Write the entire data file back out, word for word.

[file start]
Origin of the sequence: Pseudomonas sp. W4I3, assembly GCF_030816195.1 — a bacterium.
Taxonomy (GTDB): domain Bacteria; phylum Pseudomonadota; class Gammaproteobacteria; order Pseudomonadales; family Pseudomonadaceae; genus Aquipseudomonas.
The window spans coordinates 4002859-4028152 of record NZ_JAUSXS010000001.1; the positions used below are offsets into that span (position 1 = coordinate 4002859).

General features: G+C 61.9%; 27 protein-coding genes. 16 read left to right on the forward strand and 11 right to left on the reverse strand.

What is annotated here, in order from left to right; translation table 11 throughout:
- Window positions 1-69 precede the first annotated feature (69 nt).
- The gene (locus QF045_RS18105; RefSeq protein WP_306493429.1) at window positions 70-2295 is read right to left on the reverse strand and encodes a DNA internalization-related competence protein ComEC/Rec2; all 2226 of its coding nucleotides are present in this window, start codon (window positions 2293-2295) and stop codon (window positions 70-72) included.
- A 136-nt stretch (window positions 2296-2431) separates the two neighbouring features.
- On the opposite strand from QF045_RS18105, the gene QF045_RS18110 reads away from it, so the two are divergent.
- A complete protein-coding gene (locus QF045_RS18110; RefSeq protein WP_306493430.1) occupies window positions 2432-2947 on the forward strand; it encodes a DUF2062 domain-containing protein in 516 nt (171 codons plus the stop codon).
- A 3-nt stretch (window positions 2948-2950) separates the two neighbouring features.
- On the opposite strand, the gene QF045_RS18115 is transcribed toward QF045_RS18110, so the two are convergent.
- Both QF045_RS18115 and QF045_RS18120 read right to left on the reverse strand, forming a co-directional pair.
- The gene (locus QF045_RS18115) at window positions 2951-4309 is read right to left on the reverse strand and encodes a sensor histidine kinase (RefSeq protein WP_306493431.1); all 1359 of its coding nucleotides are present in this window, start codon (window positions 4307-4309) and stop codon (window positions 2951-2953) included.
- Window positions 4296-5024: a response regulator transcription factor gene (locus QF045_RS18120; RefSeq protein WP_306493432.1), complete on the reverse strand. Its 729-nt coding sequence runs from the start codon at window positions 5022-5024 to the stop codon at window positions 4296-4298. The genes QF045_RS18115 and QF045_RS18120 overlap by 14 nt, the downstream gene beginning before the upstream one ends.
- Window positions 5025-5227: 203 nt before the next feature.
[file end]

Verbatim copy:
Origin of the sequence: Pseudomonas sp. W4I3, assembly GCF_030816195.1 — a bacterium.
Taxonomy (GTDB): domain Bacteria; phylum Pseudomonadota; class Gammaproteobacteria; order Pseudomonadales; family Pseudomonadaceae; genus Aquipseudomonas.
The window spans coordinates 4002859-4028152 of record NZ_JAUSXS010000001.1; the positions used below are offsets into that span (position 1 = coordinate 4002859).

General features: G+C 61.9%; 27 protein-coding genes. 16 read left to right on the forward strand and 11 right to left on the reverse strand.

What is annotated here, in order from left to right; translation table 11 throughout:
- Window positions 1-69 precede the first annotated feature (69 nt).
- The gene (locus QF045_RS18105; RefSeq protein WP_306493429.1) at window positions 70-2295 is read right to left on the reverse strand and encodes a DNA internalization-related competence protein ComEC/Rec2; all 2226 of its coding nucleotides are present in this window, start codon (window positions 2293-2295) and stop codon (window positions 70-72) included.
- A 136-nt stretch (window positions 2296-2431) separates the two neighbouring features.
- On the opposite strand from QF045_RS18105, the gene QF045_RS18110 reads away from it, so the two are divergent.
- A complete protein-coding gene (locus QF045_RS18110; RefSeq protein WP_306493430.1) occupies window positions 2432-2947 on the forward strand; it encodes a DUF2062 domain-containing protein in 516 nt (171 codons plus the stop codon).
- A 3-nt stretch (window positions 2948-2950) separates the two neighbouring features.
- On the opposite strand, the gene QF045_RS18115 is transcribed toward QF045_RS18110, so the two are convergent.
- Both QF045_RS18115 and QF045_RS18120 read right to left on the reverse strand, forming a co-directional pair.
- The gene (locus QF045_RS18115) at window positions 2951-4309 is read right to left on the reverse strand and encodes a sensor histidine kinase (RefSeq protein WP_306493431.1); all 1359 of its coding nucleotides are present in this window, start codon (window positions 4307-4309) and stop codon (window positions 2951-2953) included.
- Window positions 4296-5024: a response regulator transcription factor gene (locus QF045_RS18120; RefSeq protein WP_306493432.1), complete on the reverse strand. Its 729-nt coding sequence runs from the start codon at window positions 5022-5024 to the stop codon at window positions 4296-4298. The genes QF045_RS18115 and QF045_RS18120 overlap by 14 nt, the downstream gene beginning before the upstream one ends.
- Window positions 5025-5227: 203 nt before the next feature.